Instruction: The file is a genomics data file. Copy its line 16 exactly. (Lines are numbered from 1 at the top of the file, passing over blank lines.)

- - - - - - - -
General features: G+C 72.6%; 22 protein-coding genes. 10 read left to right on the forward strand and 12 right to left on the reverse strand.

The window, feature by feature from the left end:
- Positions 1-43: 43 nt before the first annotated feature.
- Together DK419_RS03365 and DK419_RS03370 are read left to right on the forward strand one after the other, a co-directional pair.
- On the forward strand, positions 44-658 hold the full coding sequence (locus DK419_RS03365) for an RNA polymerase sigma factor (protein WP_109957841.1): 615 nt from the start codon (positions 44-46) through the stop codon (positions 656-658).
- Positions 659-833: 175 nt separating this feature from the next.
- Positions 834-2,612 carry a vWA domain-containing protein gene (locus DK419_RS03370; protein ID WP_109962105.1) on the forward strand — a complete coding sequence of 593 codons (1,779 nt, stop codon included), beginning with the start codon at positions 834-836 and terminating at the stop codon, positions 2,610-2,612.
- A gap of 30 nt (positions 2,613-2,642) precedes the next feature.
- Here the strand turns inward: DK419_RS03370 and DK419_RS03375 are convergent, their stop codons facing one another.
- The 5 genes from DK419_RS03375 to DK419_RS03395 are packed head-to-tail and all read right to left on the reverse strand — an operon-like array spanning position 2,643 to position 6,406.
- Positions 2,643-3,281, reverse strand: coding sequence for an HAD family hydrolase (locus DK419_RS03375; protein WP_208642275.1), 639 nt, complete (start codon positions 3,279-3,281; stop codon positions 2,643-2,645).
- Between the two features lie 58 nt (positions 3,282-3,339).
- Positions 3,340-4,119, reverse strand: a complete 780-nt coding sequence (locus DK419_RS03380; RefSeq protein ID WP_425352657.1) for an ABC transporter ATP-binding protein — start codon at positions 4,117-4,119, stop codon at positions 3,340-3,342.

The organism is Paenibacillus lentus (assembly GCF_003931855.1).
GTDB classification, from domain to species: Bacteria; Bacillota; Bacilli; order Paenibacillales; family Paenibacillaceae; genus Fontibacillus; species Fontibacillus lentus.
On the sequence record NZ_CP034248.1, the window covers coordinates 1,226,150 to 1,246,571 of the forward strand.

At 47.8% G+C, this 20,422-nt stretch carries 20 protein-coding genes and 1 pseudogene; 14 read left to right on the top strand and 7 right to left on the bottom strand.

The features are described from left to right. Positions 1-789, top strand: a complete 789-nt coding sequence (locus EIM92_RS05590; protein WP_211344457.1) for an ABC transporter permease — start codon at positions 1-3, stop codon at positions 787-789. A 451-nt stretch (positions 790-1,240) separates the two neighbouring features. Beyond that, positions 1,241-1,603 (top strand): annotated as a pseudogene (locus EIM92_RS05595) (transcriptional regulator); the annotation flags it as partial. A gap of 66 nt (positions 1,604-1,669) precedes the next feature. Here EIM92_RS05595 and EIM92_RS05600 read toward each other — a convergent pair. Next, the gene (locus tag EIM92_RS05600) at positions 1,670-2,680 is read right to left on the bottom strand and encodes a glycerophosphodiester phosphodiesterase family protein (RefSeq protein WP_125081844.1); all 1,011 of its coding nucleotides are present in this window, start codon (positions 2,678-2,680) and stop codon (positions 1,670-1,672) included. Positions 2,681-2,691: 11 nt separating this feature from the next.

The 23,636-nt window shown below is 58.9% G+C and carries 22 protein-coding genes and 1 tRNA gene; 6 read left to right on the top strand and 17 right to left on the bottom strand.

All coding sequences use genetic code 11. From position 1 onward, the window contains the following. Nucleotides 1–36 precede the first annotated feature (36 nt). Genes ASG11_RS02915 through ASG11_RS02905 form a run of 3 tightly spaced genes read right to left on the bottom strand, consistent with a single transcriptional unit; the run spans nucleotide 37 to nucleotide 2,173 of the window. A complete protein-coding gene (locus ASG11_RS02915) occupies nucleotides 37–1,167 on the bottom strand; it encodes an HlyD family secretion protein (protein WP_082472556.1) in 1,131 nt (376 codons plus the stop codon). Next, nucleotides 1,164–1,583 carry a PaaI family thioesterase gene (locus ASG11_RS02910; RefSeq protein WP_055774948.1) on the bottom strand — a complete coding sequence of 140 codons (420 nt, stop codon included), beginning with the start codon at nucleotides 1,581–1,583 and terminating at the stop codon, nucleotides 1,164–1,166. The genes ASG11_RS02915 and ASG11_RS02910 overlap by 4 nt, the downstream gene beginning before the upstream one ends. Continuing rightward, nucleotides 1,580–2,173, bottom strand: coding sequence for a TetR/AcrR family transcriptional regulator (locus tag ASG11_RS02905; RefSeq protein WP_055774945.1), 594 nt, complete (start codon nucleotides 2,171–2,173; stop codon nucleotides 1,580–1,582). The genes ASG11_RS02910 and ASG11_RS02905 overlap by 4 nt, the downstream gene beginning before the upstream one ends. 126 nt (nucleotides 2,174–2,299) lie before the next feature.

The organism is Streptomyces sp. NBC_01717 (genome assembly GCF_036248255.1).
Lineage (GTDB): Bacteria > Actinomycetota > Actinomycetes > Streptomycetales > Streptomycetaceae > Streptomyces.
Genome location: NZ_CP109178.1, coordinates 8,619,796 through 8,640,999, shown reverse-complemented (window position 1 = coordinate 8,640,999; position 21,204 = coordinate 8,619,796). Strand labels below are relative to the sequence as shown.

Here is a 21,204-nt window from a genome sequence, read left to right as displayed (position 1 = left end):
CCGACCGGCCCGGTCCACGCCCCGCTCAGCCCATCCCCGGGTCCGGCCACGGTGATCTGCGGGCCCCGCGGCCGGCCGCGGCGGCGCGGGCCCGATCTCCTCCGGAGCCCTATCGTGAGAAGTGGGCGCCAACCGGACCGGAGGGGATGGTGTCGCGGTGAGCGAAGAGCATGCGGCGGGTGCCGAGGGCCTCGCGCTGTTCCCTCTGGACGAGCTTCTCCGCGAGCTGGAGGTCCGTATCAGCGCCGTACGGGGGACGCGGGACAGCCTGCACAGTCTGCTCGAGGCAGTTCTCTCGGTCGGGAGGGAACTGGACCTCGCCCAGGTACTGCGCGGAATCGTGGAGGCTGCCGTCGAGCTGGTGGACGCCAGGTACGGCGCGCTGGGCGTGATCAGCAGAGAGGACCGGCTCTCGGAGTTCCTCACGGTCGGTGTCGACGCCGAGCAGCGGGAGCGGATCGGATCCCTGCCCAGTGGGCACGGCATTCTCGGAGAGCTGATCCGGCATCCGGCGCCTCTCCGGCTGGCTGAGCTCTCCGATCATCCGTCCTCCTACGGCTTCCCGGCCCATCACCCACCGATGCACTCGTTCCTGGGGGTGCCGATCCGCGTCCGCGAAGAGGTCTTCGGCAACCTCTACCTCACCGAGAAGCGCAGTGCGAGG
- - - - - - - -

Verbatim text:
On the sequence record NZ_CP034248.1, the window covers coordinates 1,226,150 to 1,246,571 of the forward strand.